A treaty was this year concluded at Rome with the Vestinians, who solicited friendship.
Various causes of apprehension afterwards sprung up. News arrived, that Etruria was in rebellion; the insurrection having arisen from the dissensions of the Arretians; for the Cilnian family having grown exorbitantly powerful, a party, out of envy of their wealth, had attempted to expel them by force of arms. [Accounts were also received] that the Marsians held forcible possession of the lands to which the colony of Carseoli, consisting of four thousand men, had been sent.
By reason, therefore, of these commotions, Marcus Valerius Maximus was nominated dictator, and chose for his master of the horse Marcus Aemilius Paullus.
This I am inclined to believe, rather than that Quintus Fabius, at such an age as he then was, and after enjoying many honours, was placed in a station subordinate to Valerius: but I think it not unlikely that the mistake arose from the surname Maximus.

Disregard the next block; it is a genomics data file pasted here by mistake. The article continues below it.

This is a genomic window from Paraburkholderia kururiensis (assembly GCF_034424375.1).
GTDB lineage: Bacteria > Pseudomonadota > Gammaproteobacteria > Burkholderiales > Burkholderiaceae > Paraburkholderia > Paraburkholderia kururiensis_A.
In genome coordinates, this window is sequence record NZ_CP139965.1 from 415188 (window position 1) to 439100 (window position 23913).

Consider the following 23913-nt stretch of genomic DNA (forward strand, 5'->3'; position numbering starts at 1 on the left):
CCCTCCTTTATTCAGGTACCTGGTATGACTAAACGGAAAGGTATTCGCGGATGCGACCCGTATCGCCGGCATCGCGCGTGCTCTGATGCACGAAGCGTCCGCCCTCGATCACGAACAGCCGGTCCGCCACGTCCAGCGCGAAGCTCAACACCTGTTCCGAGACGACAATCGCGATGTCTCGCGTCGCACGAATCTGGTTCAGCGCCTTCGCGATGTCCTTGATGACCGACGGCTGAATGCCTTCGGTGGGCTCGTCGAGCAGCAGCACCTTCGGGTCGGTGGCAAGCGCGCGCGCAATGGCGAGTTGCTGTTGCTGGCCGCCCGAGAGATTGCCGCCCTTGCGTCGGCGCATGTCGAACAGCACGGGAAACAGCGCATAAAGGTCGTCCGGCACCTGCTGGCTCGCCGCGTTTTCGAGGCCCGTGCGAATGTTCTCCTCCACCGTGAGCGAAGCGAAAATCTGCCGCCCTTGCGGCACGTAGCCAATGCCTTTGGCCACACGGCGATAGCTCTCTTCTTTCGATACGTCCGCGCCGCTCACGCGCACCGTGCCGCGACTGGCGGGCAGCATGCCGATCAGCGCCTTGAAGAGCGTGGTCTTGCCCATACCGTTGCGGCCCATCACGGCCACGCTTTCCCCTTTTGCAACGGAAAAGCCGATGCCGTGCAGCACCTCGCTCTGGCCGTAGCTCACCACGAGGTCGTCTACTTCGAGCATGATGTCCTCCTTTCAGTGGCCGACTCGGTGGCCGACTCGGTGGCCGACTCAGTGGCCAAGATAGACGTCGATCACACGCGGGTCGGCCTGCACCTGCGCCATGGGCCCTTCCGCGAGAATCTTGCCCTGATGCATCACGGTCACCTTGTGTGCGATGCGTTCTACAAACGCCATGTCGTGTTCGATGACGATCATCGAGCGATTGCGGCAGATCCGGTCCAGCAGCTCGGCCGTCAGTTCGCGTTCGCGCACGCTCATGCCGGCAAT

The dictator, having set out at the head of an army, in one battle utterly defeated the Marsians, drove them into their fortified towns, and afterwards, in the course of a few days, took Milionia, Plestina, and Fresilia; and then finding Marsians in a part of their lands, granted them a renewal of the treaty.
The war was then directed against the Etrurians;
and when the dictator had gone to Rome, for the purpose of renewing the auspices, the master of the horse, going out to forage, was surrounded by an ambuscade, and obliged to fly shamefully into his camp, after losing several standards and many of his men.
The occurrence of which discomfiture to Fabius is exceedingly improbable; not only because, if in any particular, certainly, above all, in the qualifications of a commander, he fully merited his surname; but besides, mindful of Papirius's severity, he never could have been tempted to fight, without the dictator's orders.